Antarctica provoked a strong poetic response in Siri's writings: "Erebus rose from the sea in undulating folds of ice," he wrote. "The mountain seemed disturbingly familiar, as though I had seen it many times before." The trip's highlight came when Siri and a few others talked the Air Force into flying them and their provisions to a wholly unexplored region of the Polar Plateau, 500 miles from the base, "because it might give us an opportunity to find some evidence of physiological stress." After a rough landing on the ice, at 10,000 feet above sea level, the plane flew off, and Siri found himself in a world "absolutely indescribable—flat and white all the way around the horizon, with a moderate wind blowing as it continued to do for the next ten days." He especially seems to have enjoyed building a radar reflector to help the plane locate them for their flight home. Before leaving the base, he'd experimented with radio beacons and even dug some abandoned aircraft tires out of the snow and burned them, but neither technique showed much promise. So on the last morning, Siri grabbed a roll of window screening and some bamboo poles from the local trash heap.

"It was fascinating," he recalls, "trying to build this thing laid out on the ice with a strong wind blowing and dry powdery snow blowing all over everything. . . . But I finally managed to put it up, and it was a thing of beauty. . . . What was even more gratifying about the corner reflector was that it sang like a chorus from the wind blowing through it, all day long and all night, varying in pitch, but always softly and with complex harmonies. . . . All we could hear ordinarily was the whissssssh of the dry, sandlike snow blowing like a lot of wriggling white monsters across the plateau."

The radar reflector worked, and they were hugely relieved to see the plane. They'd brought food for 30 days, but even that wouldn't have given them time to walk out. "It was more than just an idle discussion," Siri says, "in which we agreed that if we had to, we would resort to cannibalism. Quite simply, whoever survives has the right to use whatever resources he has. There was no disagreement about that."

Siri's crowning achievement as a mountaineer was his role in the first U.S. expedition to Mt. Everest, in 1963. He was 44 years old by then, deeply immersed in the history of the world's tallest mountain, a genuine acquaintance of the man who'd made the first ascent, and a veteran trek planner. Involved from the start, Siri helped the expedition's leader, Norman Dyhrenfurth, incorporate a nonprofit and form an advisory committee that included a senior vice president of Hughes Aircraft and the Los Angeles district attorney. They even got assistance from Secretary of the Interior Stewart Udall.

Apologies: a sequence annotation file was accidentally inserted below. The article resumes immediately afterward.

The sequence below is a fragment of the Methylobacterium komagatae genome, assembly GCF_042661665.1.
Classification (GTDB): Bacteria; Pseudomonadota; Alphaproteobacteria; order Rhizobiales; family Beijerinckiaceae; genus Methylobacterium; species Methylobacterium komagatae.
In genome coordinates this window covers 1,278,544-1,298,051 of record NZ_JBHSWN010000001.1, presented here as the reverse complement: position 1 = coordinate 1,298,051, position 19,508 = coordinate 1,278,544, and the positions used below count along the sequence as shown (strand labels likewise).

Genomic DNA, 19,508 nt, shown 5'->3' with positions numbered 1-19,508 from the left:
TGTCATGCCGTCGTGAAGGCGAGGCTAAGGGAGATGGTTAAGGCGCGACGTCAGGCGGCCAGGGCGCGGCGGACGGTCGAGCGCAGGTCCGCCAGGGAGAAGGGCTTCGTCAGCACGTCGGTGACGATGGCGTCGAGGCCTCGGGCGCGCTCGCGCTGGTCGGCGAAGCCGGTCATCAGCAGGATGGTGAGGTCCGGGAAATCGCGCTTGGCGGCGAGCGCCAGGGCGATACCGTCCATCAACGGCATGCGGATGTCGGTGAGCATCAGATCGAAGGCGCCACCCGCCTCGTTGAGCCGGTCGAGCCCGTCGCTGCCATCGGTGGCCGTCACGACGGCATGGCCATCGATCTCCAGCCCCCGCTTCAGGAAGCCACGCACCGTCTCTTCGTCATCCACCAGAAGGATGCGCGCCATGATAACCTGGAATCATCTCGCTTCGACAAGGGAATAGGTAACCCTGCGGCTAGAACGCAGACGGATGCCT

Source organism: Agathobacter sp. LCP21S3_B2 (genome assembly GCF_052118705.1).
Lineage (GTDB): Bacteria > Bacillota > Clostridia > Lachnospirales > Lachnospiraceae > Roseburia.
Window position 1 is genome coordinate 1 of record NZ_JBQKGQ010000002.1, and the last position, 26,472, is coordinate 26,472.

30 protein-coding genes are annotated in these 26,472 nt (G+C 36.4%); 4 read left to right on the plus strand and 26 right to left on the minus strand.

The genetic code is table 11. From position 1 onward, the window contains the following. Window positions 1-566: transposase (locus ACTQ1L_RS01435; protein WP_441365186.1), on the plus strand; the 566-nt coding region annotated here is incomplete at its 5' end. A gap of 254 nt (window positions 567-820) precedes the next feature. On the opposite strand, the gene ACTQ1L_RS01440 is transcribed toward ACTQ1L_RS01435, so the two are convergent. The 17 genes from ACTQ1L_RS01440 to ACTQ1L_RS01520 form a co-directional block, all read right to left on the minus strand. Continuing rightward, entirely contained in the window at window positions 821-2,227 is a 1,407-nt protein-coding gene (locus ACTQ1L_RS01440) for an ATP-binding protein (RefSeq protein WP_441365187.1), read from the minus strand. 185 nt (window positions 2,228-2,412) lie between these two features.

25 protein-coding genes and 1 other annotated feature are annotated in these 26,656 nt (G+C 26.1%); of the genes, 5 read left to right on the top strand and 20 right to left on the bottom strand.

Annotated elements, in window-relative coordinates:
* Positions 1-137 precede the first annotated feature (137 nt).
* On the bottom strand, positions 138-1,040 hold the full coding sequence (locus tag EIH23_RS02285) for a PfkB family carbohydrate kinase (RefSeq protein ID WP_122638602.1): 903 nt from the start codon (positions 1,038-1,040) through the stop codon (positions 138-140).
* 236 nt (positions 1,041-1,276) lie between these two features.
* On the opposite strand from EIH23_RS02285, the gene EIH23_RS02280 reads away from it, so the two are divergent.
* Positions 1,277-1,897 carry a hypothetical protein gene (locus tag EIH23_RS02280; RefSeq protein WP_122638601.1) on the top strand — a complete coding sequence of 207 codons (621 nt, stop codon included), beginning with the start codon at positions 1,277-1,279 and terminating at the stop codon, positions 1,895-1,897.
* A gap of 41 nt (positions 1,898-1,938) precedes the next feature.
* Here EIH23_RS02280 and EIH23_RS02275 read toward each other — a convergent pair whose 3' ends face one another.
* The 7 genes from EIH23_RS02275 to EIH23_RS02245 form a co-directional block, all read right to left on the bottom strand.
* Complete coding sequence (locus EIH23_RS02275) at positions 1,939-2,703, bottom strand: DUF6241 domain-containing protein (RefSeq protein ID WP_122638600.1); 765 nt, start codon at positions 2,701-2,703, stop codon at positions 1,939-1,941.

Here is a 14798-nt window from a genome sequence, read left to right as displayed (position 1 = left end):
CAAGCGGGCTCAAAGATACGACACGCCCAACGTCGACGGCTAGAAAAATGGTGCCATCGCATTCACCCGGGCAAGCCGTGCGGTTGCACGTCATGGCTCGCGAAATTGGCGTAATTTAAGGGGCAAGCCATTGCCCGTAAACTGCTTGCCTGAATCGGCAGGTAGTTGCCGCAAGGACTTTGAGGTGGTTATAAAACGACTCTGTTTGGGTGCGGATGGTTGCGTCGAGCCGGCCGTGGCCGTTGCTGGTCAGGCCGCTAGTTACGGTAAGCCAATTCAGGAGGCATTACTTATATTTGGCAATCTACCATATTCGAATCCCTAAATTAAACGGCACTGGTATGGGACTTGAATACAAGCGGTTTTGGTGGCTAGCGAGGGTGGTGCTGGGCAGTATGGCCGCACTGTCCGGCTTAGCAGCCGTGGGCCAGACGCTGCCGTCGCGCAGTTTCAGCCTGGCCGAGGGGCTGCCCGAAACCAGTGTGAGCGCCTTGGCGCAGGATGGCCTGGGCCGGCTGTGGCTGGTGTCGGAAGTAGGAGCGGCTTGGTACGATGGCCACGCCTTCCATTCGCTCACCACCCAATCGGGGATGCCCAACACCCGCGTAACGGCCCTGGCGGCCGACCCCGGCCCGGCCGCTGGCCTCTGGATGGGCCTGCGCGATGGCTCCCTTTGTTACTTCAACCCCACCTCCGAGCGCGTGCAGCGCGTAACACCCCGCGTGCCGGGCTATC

Proposing research projects in sociology, psychology, physiology, glaciology, and geophysics, Siri raised funds from the National Science Foundation, the Office of Naval Research, NASA, and other groups. "From the very outset, we pictured it as a major expedition, possibly the biggest joint mountaineering-scientific expedition to go into the Himalayas," Siri recalls. "Many of the members doubled as . . . scientists and climbers. The density of advanced degrees was pretty high."

"No one knew if Americans were yet ready to climb Everest," Siri writes later, "but we were determined that they would not fail, as we had on Makalu, for want of equipment, funds, and even food." In a manner reminiscent of the later Apollo missions, the 16-member team spent five days at UC Berkeley undergoing baseline physiological studies. The largest group short of an army ever to enter the Himalayas, they marched into the mountains with 18 expedition climbers, 35 climbing Sherpas, and more than 900 porter Sherpas. They endured a smallpox outbreak that killed about 50 villagers along the way, a collapsing bridge that dumped porters into an icy river, and a falling wall of ice that killed American climber Jake Breitenbach. On the other hand, Siri apparently felt so fabulous during the approach that one of the team doctors deduced he must have been on Benzedrine.

From a historical standpoint, the Everest expedition's greatest achievement was the fact that part of the group pioneered a new route up the West Ridge while others followed Hillary's South Col route. Both objectives were accomplished, and Willi Unsoeld and Tom Hornbein summited the West Ridge only hours after Barry Bishop and Luther Jerstad topped out from the other direction, and even met them on the way down—"one of the most astonishing feats in Himalayan mountaineering history," according to Siri.